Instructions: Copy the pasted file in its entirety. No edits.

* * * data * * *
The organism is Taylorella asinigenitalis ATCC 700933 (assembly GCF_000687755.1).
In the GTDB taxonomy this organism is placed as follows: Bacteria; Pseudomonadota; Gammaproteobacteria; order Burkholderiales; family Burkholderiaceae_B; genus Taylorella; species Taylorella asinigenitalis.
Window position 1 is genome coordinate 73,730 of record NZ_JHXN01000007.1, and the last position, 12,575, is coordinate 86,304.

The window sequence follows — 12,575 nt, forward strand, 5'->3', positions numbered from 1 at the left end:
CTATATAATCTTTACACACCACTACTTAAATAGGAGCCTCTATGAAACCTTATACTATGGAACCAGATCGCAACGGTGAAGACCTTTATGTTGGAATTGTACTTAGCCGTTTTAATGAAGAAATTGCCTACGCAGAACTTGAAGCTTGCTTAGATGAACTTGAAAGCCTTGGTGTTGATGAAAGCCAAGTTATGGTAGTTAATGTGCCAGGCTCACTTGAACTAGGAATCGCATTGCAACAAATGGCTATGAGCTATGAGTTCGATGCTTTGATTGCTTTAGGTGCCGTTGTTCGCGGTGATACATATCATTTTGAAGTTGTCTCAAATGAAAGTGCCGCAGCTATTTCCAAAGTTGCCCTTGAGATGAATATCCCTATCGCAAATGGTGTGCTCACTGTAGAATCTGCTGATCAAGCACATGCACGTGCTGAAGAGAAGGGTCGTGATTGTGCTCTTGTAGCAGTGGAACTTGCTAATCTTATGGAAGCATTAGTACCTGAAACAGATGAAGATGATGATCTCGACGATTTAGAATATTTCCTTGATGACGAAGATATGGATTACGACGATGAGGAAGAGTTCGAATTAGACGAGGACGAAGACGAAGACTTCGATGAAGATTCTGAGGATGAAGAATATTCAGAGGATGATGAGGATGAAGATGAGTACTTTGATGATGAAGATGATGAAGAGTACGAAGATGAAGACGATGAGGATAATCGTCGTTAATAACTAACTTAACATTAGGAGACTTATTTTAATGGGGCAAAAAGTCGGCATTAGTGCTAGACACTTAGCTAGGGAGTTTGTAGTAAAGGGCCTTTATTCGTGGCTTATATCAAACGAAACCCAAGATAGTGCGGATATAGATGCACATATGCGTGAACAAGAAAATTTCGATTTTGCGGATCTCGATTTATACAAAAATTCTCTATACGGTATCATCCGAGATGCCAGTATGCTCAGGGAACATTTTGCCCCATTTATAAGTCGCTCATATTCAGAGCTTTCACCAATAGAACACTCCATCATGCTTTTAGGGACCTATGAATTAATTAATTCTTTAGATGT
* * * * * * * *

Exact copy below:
The organism is Taylorella asinigenitalis ATCC 700933 (assembly GCF_000687755.1).
In the GTDB taxonomy this organism is placed as follows: Bacteria; Pseudomonadota; Gammaproteobacteria; order Burkholderiales; family Burkholderiaceae_B; genus Taylorella; species Taylorella asinigenitalis.
Window position 1 is genome coordinate 73,730 of record NZ_JHXN01000007.1, and the last position, 12,575, is coordinate 86,304.

The window sequence follows — 12,575 nt, forward strand, 5'->3', positions numbered from 1 at the left end:
CTATATAATCTTTACACACCACTACTTAAATAGGAGCCTCTATGAAACCTTATACTATGGAACCAGATCGCAACGGTGAAGACCTTTATGTTGGAATTGTACTTAGCCGTTTTAATGAAGAAATTGCCTACGCAGAACTTGAAGCTTGCTTAGATGAACTTGAAAGCCTTGGTGTTGATGAAAGCCAAGTTATGGTAGTTAATGTGCCAGGCTCACTTGAACTAGGAATCGCATTGCAACAAATGGCTATGAGCTATGAGTTCGATGCTTTGATTGCTTTAGGTGCCGTTGTTCGCGGTGATACATATCATTTTGAAGTTGTCTCAAATGAAAGTGCCGCAGCTATTTCCAAAGTTGCCCTTGAGATGAATATCCCTATCGCAAATGGTGTGCTCACTGTAGAATCTGCTGATCAAGCACATGCACGTGCTGAAGAGAAGGGTCGTGATTGTGCTCTTGTAGCAGTGGAACTTGCTAATCTTATGGAAGCATTAGTACCTGAAACAGATGAAGATGATGATCTCGACGATTTAGAATATTTCCTTGATGACGAAGATATGGATTACGACGATGAGGAAGAGTTCGAATTAGACGAGGACGAAGACGAAGACTTCGATGAAGATTCTGAGGATGAAGAATATTCAGAGGATGATGAGGATGAAGATGAGTACTTTGATGATGAAGATGATGAAGAGTACGAAGATGAAGACGATGAGGATAATCGTCGTTAATAACTAACTTAACATTAGGAGACTTATTTTAATGGGGCAAAAAGTCGGCATTAGTGCTAGACACTTAGCTAGGGAGTTTGTAGTAAAGGGCCTTTATTCGTGGCTTATATCAAACGAAACCCAAGATAGTGCGGATATAGATGCACATATGCGTGAACAAGAAAATTTCGATTTTGCGGATCTCGATTTATACAAAAATTCTCTATACGGTATCATCCGAGATGCCAGTATGCTCAGGGAACATTTTGCCCCATTTATAAGTCGCTCATATTCAGAGCTTTCACCAATAGAACACTCCATCATGCTTTTAGGGACCTATGAATTAATTAATTCTTTAGATGT